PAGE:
Multnomah County Campaign Finance Charter Amendment Frequently Asked Questions
Updated Oct. 22, 2019
Circuit Court strikes down most of Campaign Finance Amendment
On March 6, 2018, Circuit Court Judge Eric J. Bloch struck down key elements of recent Multnomah County legislation regulating campaign finance in Multnomah County candidate elections. In particular, the court concluded that the following provisions of the legislation violate the free speech clause of the Oregon Constitution:
- Limits on campaign contributions;
- Limits on campaign expenditures and independent expenditures; and
- A requirement to disclose certain funding sources in campaign communications
The court upheld requirements in the amendment around registering as a political committee and employees’ rights to make contributions by payroll deduction as permissible under state and federal law.
You can read the Judge's opinion on the declaration of validity here.
How did we get here?
On November 8, 2016, voters amended the Multnomah County Charter relating to elections for Multnomah County elective offices (Chair, Commissioners, Sheriff, and Auditor) by generally establishing:
(1) campaign contribution limits;
(2) expenditure and independent expenditure limits;
(3) registration and disclosure requirements;
(4) an employee’s right to make contributions by payroll deduction in some circumstances; and
(5) mechanisms to administer and enforce those provisions.
On April 6, 2017, the Board of Commissioners took the first step to carry out the voters’ will by adopting an ordinance. The full text of the ordinance can be found online. But because similar measures have been repeatedly challenged as violating free speech rights, the Board also asked the County Attorney to petition the Courts to provide legal certainty about the constitutionality of these provisions.
On May 3, 2017, the County filed a validation proceeding requesting the Circuit Court to uphold the constitutionality of the County campaign finance provisions under the Oregon and United States Constitutions.
On March 6, 2018, the court issued its ruling striking down the contribution limits, the expenditure and independent expenditure limits, and the disclosure requirements.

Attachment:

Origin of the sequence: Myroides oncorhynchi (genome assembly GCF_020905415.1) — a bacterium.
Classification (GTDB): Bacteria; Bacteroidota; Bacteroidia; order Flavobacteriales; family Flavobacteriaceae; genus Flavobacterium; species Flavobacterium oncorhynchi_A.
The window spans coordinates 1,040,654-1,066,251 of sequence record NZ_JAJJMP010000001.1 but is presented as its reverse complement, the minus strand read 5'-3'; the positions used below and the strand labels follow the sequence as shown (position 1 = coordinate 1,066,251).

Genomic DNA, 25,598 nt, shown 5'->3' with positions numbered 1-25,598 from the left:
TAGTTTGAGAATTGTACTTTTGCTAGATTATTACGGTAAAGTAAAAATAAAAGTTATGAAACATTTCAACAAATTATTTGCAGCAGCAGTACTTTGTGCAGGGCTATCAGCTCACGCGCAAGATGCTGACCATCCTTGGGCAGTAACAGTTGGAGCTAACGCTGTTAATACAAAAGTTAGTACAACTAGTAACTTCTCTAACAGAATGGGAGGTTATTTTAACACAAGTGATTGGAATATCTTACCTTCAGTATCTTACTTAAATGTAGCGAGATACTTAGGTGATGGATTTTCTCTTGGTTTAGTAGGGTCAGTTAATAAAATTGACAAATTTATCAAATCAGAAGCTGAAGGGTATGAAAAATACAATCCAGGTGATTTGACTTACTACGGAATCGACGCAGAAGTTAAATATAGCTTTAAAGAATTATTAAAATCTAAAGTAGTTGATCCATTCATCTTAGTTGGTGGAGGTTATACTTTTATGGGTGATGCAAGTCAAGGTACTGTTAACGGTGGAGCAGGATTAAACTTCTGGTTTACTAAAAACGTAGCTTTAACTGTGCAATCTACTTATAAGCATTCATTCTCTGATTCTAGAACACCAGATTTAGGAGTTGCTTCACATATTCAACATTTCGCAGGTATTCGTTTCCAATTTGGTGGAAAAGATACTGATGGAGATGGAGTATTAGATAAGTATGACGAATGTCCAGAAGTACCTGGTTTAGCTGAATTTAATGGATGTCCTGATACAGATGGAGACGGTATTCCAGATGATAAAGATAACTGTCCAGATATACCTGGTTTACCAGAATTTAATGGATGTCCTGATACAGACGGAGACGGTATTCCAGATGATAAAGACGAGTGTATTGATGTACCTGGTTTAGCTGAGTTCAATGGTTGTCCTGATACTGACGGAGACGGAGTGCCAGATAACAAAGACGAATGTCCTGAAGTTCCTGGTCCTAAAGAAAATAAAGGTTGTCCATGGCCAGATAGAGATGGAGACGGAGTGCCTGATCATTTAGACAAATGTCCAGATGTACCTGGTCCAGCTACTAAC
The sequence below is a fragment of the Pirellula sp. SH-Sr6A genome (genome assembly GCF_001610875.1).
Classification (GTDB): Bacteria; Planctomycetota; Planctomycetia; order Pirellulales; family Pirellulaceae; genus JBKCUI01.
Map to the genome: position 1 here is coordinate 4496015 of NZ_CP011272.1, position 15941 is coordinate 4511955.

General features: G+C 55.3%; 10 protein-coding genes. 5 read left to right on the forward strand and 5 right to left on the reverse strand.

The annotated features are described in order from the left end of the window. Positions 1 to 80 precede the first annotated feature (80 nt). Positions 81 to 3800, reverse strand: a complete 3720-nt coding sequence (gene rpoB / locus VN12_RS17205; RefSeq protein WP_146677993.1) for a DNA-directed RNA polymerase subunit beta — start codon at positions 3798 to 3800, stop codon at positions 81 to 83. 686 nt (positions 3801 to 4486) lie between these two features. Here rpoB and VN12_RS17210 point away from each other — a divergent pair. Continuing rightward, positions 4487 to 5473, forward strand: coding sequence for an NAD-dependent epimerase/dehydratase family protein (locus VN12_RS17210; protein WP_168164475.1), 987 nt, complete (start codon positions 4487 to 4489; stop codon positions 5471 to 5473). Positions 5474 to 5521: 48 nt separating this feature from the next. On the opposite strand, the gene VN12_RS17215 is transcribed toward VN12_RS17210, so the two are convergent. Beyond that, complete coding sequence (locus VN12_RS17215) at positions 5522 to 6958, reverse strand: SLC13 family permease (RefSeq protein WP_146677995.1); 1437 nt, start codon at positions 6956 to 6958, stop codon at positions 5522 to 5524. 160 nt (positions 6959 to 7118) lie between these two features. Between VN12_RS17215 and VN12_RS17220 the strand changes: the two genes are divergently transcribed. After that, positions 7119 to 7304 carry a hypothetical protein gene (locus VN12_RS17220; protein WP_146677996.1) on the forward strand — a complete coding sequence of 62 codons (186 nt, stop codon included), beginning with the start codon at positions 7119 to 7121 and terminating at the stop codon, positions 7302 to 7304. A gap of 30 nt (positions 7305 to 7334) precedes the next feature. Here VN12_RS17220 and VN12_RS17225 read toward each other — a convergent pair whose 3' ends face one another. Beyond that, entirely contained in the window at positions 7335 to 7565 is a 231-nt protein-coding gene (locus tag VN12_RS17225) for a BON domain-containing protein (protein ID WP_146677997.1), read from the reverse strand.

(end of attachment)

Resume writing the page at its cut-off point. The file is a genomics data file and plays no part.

Is the County going to appeal the circuit court’s ruling?
Yes, the County filed an appeal with the Oregon Court of Appeals, and the appeal has been certified directly to the Oregon Supreme Court. The Oregon Supreme Court will hear oral arguments on Nov. 14, 2019, at 1:30 p.m. in the Supreme Court Courtroom at 2850 Broadway NE, Salem, OR 97303. The case is scheduled to be heard second in the afternoon.
What is the status of the campaign finance legislation while the case is being appealed?
While the case is being appealed, the circuit court’s judgment remains in effect. That means that the contribution limits, expenditure and independent expenditure limits, and the disclosure requirements are invalid and cannot be enforced. The payroll deduction and registration requirements are effective and must be followed.
Individuals with questions about how to comply with the law are advised to seek private counsel to discuss their individual needs
What are the registration requirements?
The legislation provides:
“An Entity shall register as a Political Committee within three (3) business days of making aggregate Independent Expenditures exceeding $750 in any Election cycle to support or oppose one or more Candidates in any Multnomah County Candidate Election.”
No party to the validation proceeding challenged the validity of this provision, and the circuit court upheld its validity. This provision was intended to align with state registration requirements, and entities therefore should register with the Oregon Secretary of State as provided in state law when they have made aggregate Independent Expenditures exceeding $750 as described in the County legislation.
What is the payroll deduction requirement?
The legislation provides:
“Individuals shall have the right to make contributions by payroll deduction by any private or public employer upon the employer’s agreement or if such deduction is available to the employees for any other purpose.”
Public and private employers who make payroll deduction available to employees for any purpose must allow employees to make contributions in Multnomah County candidate elections (meaning elections for Chair, Commissioner, Sheriff, or Auditor) by payroll deduction.
Where can complaints be submitted?
If you believe there has been a violation of the County’s campaign finance legislation, complaints can be submitted via email at firstname.lastname@example.org or by calling 503-988-0477.